Every animal knows more than you do.
IT WAS A TALKING ANIMAL that got us into all this trouble. If only that snake had kept its mouth shut, if only Eve hadn’t listened, we’d still be living in that peaceable kingdom known as Eden, our arms around our fellow creatures in a comradely hug: lions and tigers and bears—oh boy!
We’re animals too, in case you’ve forgotten. Want proof? Check your pulse; if you don’t have one you’re either a vegetable or a mineral. But we’ve got it all compared to other animals, don’t we? Where are their mega-malls, SUVs, Internet, all those material things that make our lives worth living?
On the other hand, there’s a definite shortage of crooked politicians, greedy CEOs and financial swindlers in the animal world. They’re living la vida loca, the primal, sensual life we’ve traded in for a big brain and a thumb. There they are, naked and unashamed, screwing and shitting (and when they’re predators, killing) without a second thought, free of the neurotic baggage, social inhibitions and technological trinkets that weigh us down. Who wouldn’t envy that?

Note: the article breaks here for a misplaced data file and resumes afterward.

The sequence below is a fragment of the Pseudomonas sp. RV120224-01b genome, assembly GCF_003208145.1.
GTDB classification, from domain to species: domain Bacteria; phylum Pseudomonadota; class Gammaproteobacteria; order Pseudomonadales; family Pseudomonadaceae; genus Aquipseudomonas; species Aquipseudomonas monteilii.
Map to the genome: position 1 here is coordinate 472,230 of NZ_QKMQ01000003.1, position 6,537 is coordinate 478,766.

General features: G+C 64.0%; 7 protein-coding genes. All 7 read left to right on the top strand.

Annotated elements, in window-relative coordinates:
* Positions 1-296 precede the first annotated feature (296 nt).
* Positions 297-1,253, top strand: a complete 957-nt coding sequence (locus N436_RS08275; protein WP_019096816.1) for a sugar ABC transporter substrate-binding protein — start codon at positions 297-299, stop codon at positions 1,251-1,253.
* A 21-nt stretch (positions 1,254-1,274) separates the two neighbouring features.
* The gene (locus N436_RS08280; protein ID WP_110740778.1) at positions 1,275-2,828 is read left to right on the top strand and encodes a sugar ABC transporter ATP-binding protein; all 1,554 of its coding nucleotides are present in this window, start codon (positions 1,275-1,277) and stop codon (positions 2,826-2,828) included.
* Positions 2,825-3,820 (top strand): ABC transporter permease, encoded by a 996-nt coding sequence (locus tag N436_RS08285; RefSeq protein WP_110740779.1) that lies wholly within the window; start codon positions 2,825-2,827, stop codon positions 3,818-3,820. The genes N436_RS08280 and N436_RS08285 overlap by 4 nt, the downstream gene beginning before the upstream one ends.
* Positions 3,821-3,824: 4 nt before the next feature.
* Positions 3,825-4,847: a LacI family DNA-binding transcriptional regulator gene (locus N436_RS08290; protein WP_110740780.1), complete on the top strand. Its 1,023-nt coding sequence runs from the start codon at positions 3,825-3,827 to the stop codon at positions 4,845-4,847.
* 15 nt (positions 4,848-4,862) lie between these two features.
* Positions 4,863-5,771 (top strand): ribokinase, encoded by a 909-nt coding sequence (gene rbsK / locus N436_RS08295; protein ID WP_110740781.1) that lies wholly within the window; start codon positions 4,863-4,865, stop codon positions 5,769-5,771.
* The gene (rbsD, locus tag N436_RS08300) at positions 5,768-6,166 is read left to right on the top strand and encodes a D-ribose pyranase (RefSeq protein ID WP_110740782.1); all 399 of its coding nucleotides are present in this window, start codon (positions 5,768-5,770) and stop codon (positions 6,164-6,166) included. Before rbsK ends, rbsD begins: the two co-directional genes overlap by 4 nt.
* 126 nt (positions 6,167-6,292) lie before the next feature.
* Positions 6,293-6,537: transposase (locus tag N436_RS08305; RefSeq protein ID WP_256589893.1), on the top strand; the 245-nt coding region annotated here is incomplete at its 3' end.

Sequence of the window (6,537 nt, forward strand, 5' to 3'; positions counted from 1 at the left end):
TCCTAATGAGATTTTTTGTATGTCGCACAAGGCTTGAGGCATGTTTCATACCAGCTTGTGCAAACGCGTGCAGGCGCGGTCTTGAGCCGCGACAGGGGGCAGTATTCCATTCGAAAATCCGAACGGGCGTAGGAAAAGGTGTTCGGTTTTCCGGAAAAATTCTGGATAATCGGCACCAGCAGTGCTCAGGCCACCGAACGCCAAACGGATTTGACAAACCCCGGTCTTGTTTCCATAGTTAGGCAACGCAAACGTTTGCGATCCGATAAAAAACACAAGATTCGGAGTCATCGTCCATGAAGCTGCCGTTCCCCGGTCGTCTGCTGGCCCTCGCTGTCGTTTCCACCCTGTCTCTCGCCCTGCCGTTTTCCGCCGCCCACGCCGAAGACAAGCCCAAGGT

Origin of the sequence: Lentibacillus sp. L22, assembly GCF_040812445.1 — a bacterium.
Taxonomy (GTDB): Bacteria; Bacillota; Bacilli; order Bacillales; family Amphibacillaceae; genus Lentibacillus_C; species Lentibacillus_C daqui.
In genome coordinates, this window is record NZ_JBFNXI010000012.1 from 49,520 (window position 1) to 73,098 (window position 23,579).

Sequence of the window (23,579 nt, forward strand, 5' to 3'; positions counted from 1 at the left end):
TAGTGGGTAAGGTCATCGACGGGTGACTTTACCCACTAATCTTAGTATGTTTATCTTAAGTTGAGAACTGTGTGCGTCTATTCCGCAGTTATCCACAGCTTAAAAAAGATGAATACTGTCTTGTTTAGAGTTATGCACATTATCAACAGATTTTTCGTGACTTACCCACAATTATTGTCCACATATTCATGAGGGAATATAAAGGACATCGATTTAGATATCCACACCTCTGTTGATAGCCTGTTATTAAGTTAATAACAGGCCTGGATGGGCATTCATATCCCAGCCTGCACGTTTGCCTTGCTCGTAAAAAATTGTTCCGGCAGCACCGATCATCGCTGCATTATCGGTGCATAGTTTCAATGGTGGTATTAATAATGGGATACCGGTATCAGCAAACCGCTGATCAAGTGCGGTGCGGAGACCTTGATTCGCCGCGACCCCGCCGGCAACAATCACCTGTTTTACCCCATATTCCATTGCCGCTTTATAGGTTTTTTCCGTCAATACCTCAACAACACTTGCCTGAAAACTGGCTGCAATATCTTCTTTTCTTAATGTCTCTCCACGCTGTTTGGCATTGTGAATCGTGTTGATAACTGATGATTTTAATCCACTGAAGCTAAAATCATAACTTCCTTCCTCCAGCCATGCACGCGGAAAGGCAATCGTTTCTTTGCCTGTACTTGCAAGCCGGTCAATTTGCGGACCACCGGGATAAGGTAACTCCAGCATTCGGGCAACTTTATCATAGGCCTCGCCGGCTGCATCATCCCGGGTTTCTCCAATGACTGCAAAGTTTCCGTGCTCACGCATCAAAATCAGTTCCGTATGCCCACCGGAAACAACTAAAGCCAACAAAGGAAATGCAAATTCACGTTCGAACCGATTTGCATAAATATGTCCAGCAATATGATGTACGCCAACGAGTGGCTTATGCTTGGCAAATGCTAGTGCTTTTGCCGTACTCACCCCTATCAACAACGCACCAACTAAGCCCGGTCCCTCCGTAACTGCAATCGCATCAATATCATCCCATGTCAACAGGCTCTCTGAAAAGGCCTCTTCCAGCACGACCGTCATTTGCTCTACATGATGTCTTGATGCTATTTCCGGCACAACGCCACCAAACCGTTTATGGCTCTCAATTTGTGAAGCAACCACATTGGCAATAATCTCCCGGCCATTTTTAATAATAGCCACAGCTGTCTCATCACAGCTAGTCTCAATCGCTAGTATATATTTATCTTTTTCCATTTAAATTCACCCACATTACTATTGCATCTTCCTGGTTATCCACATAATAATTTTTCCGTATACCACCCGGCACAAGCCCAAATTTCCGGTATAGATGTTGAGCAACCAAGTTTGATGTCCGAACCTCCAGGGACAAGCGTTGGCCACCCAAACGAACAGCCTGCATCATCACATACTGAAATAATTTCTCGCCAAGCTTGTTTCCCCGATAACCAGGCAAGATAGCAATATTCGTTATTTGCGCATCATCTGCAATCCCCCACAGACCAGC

Way back when the hard and fast line between people and animals wasn’t so hard or fast, it was natural to feel a kinship with your cattle if something out there in the dark would just as soon eat you as them. Shamans spoke with animals and even turned into them on occasion. It was easy to invest animals with powers far beyond those of mortal men, or imagine them as strange visitors from another world: turtles that carried the Earth on their backs, jackals who ferried the dead to the afterlife. At the same time though, people lived eye-to-eye with animals and saw them behaving like…people: sly foxes, stubborn mules, deceitful serpents, regal lions and loyal dogs. We’re doing it to this day, we can’t help it, it’s hard-wired into our brains—and there’s a word for it, giving animals human qualities: anthropomorphism.
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